Neural degeneration is a hallmark of healthy aging and can be associated with specific cognitive impairments. However, neural degeneration per se is not matched by unremitting declines in cognitive abilities. Instead, middle-aged and older adults typically maintain surprisingly high levels of cognitive functioning, suggesting that the human brain can adapt to structural degeneration by neural compensation. Here, we summarize prevailing theories and recent empirical studies on neural compensation with a focus on often neglected contributing factors, such as lifestyle, metabolism and neural plasticity. We suggest that these factors moderate the relationship between structural integrity and neural compensation, maintaining psychological well-being and behavioral functioning. Finally, we discuss that a breakdown in neural compensation may pose a tipping point that distinguishes the trajectories of healthy vs pathological aging, but conjoint support from psychology and cognitive neuroscience for this alluring view is still scarce. Therefore, future experiments that target the concomitant processes of neural compensation and associated behavior will foster a comprehensive understanding of both healthy and pathological aging.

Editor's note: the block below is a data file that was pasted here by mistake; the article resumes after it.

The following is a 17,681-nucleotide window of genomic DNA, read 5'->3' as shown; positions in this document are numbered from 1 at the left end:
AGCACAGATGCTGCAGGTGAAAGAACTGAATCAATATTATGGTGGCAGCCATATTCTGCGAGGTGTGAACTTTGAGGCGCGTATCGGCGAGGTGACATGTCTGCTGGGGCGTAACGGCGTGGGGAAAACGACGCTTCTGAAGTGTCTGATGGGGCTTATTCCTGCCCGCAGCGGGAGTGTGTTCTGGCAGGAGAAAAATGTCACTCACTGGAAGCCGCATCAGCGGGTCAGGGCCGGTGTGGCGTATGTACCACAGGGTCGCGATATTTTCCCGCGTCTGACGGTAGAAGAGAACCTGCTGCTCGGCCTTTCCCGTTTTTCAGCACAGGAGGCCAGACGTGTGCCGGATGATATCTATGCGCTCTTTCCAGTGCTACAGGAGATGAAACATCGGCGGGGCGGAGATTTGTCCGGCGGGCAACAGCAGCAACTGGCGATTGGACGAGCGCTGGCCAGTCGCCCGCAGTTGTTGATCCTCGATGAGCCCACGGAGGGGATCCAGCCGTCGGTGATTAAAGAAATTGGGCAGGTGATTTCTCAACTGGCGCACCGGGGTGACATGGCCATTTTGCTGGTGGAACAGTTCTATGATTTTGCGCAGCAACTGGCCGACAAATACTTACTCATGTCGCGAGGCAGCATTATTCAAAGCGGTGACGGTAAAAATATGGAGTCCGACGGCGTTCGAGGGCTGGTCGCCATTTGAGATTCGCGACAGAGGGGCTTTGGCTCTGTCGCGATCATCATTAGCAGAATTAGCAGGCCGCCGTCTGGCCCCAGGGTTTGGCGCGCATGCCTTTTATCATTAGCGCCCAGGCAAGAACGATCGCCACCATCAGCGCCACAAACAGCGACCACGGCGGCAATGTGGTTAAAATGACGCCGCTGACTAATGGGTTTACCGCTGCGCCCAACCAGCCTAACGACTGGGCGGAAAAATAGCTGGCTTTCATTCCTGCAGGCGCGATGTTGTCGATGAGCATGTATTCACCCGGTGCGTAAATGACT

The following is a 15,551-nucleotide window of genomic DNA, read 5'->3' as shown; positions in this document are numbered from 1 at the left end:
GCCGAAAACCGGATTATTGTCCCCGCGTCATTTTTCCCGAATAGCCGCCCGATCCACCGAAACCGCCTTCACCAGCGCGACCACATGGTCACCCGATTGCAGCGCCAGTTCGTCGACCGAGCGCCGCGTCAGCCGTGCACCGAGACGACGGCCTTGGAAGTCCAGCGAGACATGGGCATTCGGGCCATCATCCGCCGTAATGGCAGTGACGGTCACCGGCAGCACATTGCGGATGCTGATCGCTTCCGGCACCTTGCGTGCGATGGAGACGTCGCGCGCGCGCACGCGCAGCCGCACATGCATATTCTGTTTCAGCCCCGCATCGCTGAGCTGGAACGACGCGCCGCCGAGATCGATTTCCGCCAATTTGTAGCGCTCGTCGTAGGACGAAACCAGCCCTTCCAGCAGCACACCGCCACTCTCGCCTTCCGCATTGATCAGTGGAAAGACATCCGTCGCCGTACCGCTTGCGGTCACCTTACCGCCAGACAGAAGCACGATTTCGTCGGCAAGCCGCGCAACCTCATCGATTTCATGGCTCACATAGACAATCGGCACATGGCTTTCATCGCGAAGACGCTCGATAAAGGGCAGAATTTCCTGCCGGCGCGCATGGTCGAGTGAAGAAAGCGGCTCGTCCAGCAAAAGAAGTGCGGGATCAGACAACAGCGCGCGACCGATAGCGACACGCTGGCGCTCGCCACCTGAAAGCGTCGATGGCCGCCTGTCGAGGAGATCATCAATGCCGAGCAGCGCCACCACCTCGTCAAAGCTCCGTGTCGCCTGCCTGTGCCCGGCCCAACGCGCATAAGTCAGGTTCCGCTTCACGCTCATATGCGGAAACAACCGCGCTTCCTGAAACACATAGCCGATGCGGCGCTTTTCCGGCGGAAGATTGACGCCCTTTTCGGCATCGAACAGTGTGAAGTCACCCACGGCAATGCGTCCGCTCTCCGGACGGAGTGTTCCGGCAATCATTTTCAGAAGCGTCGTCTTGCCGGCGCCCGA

Research Areas and Centers
- Academic Focus: Center for Brain, Behavior and Metabolism (CBBM)
DFG Research Classification Scheme
- 110-02 Biological Psychology and Cognitive Neurosciences